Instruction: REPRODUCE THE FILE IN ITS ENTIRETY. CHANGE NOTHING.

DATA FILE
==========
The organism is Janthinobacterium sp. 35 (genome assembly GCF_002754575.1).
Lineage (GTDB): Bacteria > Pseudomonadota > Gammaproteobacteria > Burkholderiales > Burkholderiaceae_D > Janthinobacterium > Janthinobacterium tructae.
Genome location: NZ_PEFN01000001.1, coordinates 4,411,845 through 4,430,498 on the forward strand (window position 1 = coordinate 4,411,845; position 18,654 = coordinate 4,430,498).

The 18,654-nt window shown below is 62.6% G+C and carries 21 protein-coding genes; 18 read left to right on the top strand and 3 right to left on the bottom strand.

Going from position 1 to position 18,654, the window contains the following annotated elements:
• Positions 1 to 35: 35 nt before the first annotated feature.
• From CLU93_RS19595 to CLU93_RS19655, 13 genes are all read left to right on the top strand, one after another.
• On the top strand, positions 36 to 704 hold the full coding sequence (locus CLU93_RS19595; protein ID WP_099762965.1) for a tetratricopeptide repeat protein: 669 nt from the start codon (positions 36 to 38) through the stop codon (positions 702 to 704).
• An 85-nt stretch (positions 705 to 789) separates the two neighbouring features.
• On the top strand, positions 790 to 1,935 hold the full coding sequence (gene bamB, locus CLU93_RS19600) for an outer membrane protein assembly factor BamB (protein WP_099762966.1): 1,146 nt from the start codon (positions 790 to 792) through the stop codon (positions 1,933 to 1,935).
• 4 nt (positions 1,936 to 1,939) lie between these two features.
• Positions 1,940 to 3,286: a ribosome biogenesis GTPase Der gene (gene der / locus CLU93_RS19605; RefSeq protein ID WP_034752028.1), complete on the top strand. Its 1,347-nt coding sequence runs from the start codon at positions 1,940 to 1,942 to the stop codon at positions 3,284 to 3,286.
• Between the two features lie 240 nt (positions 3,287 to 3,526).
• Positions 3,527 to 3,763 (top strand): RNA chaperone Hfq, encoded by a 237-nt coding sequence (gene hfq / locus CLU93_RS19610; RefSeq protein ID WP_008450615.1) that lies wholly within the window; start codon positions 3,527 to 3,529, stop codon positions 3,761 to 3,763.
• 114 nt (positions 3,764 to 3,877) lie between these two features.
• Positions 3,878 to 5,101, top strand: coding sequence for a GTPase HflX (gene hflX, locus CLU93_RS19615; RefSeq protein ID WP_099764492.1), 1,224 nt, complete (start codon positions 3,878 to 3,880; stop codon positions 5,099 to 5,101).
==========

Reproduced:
The organism is Janthinobacterium sp. 35 (genome assembly GCF_002754575.1).
Lineage (GTDB): Bacteria > Pseudomonadota > Gammaproteobacteria > Burkholderiales > Burkholderiaceae_D > Janthinobacterium > Janthinobacterium tructae.
Genome location: NZ_PEFN01000001.1, coordinates 4,411,845 through 4,430,498 on the forward strand (window position 1 = coordinate 4,411,845; position 18,654 = coordinate 4,430,498).

The 18,654-nt window shown below is 62.6% G+C and carries 21 protein-coding genes; 18 read left to right on the top strand and 3 right to left on the bottom strand.

Going from position 1 to position 18,654, the window contains the following annotated elements:
• Positions 1 to 35: 35 nt before the first annotated feature.
• From CLU93_RS19595 to CLU93_RS19655, 13 genes are all read left to right on the top strand, one after another.
• On the top strand, positions 36 to 704 hold the full coding sequence (locus CLU93_RS19595; protein ID WP_099762965.1) for a tetratricopeptide repeat protein: 669 nt from the start codon (positions 36 to 38) through the stop codon (positions 702 to 704).
• An 85-nt stretch (positions 705 to 789) separates the two neighbouring features.
• On the top strand, positions 790 to 1,935 hold the full coding sequence (gene bamB, locus CLU93_RS19600) for an outer membrane protein assembly factor BamB (protein WP_099762966.1): 1,146 nt from the start codon (positions 790 to 792) through the stop codon (positions 1,933 to 1,935).
• 4 nt (positions 1,936 to 1,939) lie between these two features.
• Positions 1,940 to 3,286: a ribosome biogenesis GTPase Der gene (gene der / locus CLU93_RS19605; RefSeq protein ID WP_034752028.1), complete on the top strand. Its 1,347-nt coding sequence runs from the start codon at positions 1,940 to 1,942 to the stop codon at positions 3,284 to 3,286.
• Between the two features lie 240 nt (positions 3,287 to 3,526).
• Positions 3,527 to 3,763 (top strand): RNA chaperone Hfq, encoded by a 237-nt coding sequence (gene hfq / locus CLU93_RS19610; RefSeq protein ID WP_008450615.1) that lies wholly within the window; start codon positions 3,527 to 3,529, stop codon positions 3,761 to 3,763.
• 114 nt (positions 3,764 to 3,877) lie between these two features.
• Positions 3,878 to 5,101, top strand: coding sequence for a GTPase HflX (gene hflX, locus CLU93_RS19615; RefSeq protein ID WP_099764492.1), 1,224 nt, complete (start codon positions 3,878 to 3,880; stop codon positions 5,099 to 5,101).